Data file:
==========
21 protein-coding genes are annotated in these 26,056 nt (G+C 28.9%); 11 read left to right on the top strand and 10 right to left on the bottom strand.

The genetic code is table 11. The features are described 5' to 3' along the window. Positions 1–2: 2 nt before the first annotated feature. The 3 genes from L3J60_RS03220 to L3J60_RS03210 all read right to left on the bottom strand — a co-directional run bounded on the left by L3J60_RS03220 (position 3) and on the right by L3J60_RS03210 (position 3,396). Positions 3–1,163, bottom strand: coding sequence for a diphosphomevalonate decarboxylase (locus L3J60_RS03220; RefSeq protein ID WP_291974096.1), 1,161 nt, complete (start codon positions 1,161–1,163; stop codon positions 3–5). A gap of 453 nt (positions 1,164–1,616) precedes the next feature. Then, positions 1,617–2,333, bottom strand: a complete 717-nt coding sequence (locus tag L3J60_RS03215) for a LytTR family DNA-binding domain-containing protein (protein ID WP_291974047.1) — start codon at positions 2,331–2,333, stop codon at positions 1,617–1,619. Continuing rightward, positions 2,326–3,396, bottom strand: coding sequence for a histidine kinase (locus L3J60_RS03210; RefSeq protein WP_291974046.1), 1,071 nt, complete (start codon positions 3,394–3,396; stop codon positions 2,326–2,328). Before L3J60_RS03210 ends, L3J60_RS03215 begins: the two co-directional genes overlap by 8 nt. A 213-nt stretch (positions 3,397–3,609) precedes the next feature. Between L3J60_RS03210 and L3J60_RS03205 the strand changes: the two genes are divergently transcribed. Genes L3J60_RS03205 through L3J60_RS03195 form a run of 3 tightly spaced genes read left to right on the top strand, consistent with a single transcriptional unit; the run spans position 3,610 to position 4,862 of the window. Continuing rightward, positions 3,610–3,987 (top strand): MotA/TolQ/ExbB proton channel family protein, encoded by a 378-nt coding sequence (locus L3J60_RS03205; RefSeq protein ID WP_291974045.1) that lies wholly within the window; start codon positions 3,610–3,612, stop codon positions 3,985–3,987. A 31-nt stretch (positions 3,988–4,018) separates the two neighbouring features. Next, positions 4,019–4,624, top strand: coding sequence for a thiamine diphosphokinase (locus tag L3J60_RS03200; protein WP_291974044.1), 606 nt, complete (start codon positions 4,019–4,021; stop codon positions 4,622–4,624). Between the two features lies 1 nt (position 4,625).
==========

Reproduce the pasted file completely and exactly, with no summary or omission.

21 protein-coding genes are annotated in these 26,056 nt (G+C 28.9%); 11 read left to right on the top strand and 10 right to left on the bottom strand.

The genetic code is table 11. The features are described 5' to 3' along the window. Positions 1–2: 2 nt before the first annotated feature. The 3 genes from L3J60_RS03220 to L3J60_RS03210 all read right to left on the bottom strand — a co-directional run bounded on the left by L3J60_RS03220 (position 3) and on the right by L3J60_RS03210 (position 3,396). Positions 3–1,163, bottom strand: coding sequence for a diphosphomevalonate decarboxylase (locus L3J60_RS03220; RefSeq protein ID WP_291974096.1), 1,161 nt, complete (start codon positions 1,161–1,163; stop codon positions 3–5). A gap of 453 nt (positions 1,164–1,616) precedes the next feature. Then, positions 1,617–2,333, bottom strand: a complete 717-nt coding sequence (locus tag L3J60_RS03215) for a LytTR family DNA-binding domain-containing protein (protein ID WP_291974047.1) — start codon at positions 2,331–2,333, stop codon at positions 1,617–1,619. Continuing rightward, positions 2,326–3,396, bottom strand: coding sequence for a histidine kinase (locus L3J60_RS03210; RefSeq protein WP_291974046.1), 1,071 nt, complete (start codon positions 3,394–3,396; stop codon positions 2,326–2,328). Before L3J60_RS03210 ends, L3J60_RS03215 begins: the two co-directional genes overlap by 8 nt. A 213-nt stretch (positions 3,397–3,609) precedes the next feature. Between L3J60_RS03210 and L3J60_RS03205 the strand changes: the two genes are divergently transcribed. Genes L3J60_RS03205 through L3J60_RS03195 form a run of 3 tightly spaced genes read left to right on the top strand, consistent with a single transcriptional unit; the run spans position 3,610 to position 4,862 of the window. Continuing rightward, positions 3,610–3,987 (top strand): MotA/TolQ/ExbB proton channel family protein, encoded by a 378-nt coding sequence (locus L3J60_RS03205; RefSeq protein ID WP_291974045.1) that lies wholly within the window; start codon positions 3,610–3,612, stop codon positions 3,985–3,987. A 31-nt stretch (positions 3,988–4,018) separates the two neighbouring features. Next, positions 4,019–4,624, top strand: coding sequence for a thiamine diphosphokinase (locus tag L3J60_RS03200; protein WP_291974044.1), 606 nt, complete (start codon positions 4,019–4,021; stop codon positions 4,622–4,624). Between the two features lies 1 nt (position 4,625).